Assigned seating at mealtimes was used as yet another means to encourage cross talk among participants. CELT mixed and matched attendees at the tables for each meal by assigning seats according to job title, specialty areas, team membership and random seating. In the end, these combinations proved to be the ultimate “icebreakers” for reflecting on summit presentations and sharing ideas among attendees. As one attendee mentioned, “It’s so easy to get acquainted with someone you’re cracking lobsters with.”
In addition to the school district and vendor participation, prospective attendees indicated an interest in hearing what was happening at both the federal and state levels, as well as learning about some innovative approaches to using technology. To that end, CELT invited Timothy Magner, deputy director for the Office of Educational Technology at the U.S. Education Department, to give an overview of educational technology from the federal perspective, including the Education Secretary’s priorities for the department and an overview of the “National Education Technology Plan.”
Summit organizers also invited Jane Swift, the former governor of Massachusetts, to speak about the impact of the No Child Left Behind Act from a governor’s perspective. As Massachusetts’ governor from 2001-2003, Swift crafted a progressive public policy agenda that dramaticall improved public education, as well as enhanced economic opportunity for families and businesses. She was an advocate for educational reform, as well as for advancing accountability and high standards for schools, teachers and students, while increasing the state’s financial commitment to schools. In addition, Swift championed solutions for providing a guaranteed college education for foster children and authored a report on proposed improvements to Massachusetts’ early childhood education services.
Finally, to highlight an alternative approach to using technology in schools, Dr. Elliot Soloway, CEO and founder of GoKnow Inc., and Cathleen Norris, chief education officer of GoKnow, presented their research and demonstrated how handheld computers can transform K-12 classrooms by enabling one-to-one computing for every child.
Evaluation & Results
The summit format and the variety of interaction was the most important factor in allowing people to share district issues openly with their counterparts from different districts. Many participants emphasized the need to continue this kind of interaction among school districts so that people could see what works, what d'esn’t work, and how to take action. Some valued comparing their districts against others to see where they were ahead, where they were in step with the various districts, and where they were behind. A number of representatives from large urban school districts said that there was power in getting the districts together, and that by doing so they could drive the technology agenda with legislators as well as vendors. This idea was reinforced by a participant’s comment that the best thing about the summit was the opportunity to influence the development and direction of vendor products and services.
Some participants liked how summit discussions reinforced the idea that technology alone offers no instant solutions to district problems. Several people noted that the political forces which they thought existed only in their districts were common to many. One participant commented that “technology challenges are universal regardless of the size of the district or its geographic location.”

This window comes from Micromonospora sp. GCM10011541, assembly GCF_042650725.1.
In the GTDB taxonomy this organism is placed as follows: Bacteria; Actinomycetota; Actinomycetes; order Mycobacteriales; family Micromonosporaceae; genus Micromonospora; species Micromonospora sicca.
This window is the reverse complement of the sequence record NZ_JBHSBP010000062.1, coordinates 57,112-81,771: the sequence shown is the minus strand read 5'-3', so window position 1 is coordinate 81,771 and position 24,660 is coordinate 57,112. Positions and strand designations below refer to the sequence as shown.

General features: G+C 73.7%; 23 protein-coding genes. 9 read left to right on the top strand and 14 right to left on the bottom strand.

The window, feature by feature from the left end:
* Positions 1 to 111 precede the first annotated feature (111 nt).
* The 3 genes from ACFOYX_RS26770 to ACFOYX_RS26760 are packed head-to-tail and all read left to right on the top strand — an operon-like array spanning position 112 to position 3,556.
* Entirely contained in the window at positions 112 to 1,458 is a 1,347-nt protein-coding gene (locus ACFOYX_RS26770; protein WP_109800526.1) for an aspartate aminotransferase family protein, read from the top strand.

By clustering key areas of concern, one can see the common threads of thought that emerged from summit discussions.
- the need to be more effective in the management and utilization of technology in the district
- the need for technology plans that focus directly on student achievement
- the movement to data warehousing and how most districts face similar struggles.
Technology and Student Achievement:
- the need for educators to learn how to take advantage of how technology can shape the learning environment, increase student achievement, improve their schools’ operating systems, and reduce the cost of educating children
- that technology has the potential to accelerate student learning
- the need to stay focused on what the student needs to be successful.
Technology and Leadership:
- that significant change cannot happen without bold leadership
- that district leaders must be innovators with an active interest in renovating the education model to accommodate the new learner
- the need to make professional development a top priority.
The summit evaluation also allowed CELT to see what went well, what needed improvement, and if the summit was useful and had the potential to be repeated. Feedback in this area showed that nearly 70% of respondents felt that the summit should be repeated annually, while 30% felt that the summit should be repeated biennially. In addition, 30% of respondents felt that the summit was “valuable,” while 70% felt that the summit was “very valuable.”
The summit evaluation also gave CELT important qualitative data about the participants’ thoughts regarding future summits, technology and the needs of educational leaders. The evaluation forced them to think about their district’s priorities, as well as where they are lacking or where they are innovators. These qualitative remarks are helping shape future summits and CELT’s ongoing agenda.
At the summit’s completion, CELT began to build upon the valuable insights and knowledge shared by participants. Immediate follow-up plans include:
- Distributing selected presentations toall attendees and making additional copies available to the public.
- Expanding the reach of summit participation by planning the 2005 National Education Summit.
- Initiating planning for the South Florida Regional Summit on “Technology, Learning and Economic Development for the 21st Century,” which will be held in Fort Lauderdale this May.
Of course, the essence of the summit transcends the two-day event and can be summed up with this final thought from one participant: “I believe that the educational space must focus on what works best for students.”
For more information on CELT and its future events, visit www.celtcorp.com.
Photos from the CELT Summit:
Participating Educational Associations
This article originally appeared in the 12/01/2004 issue of THE Journal.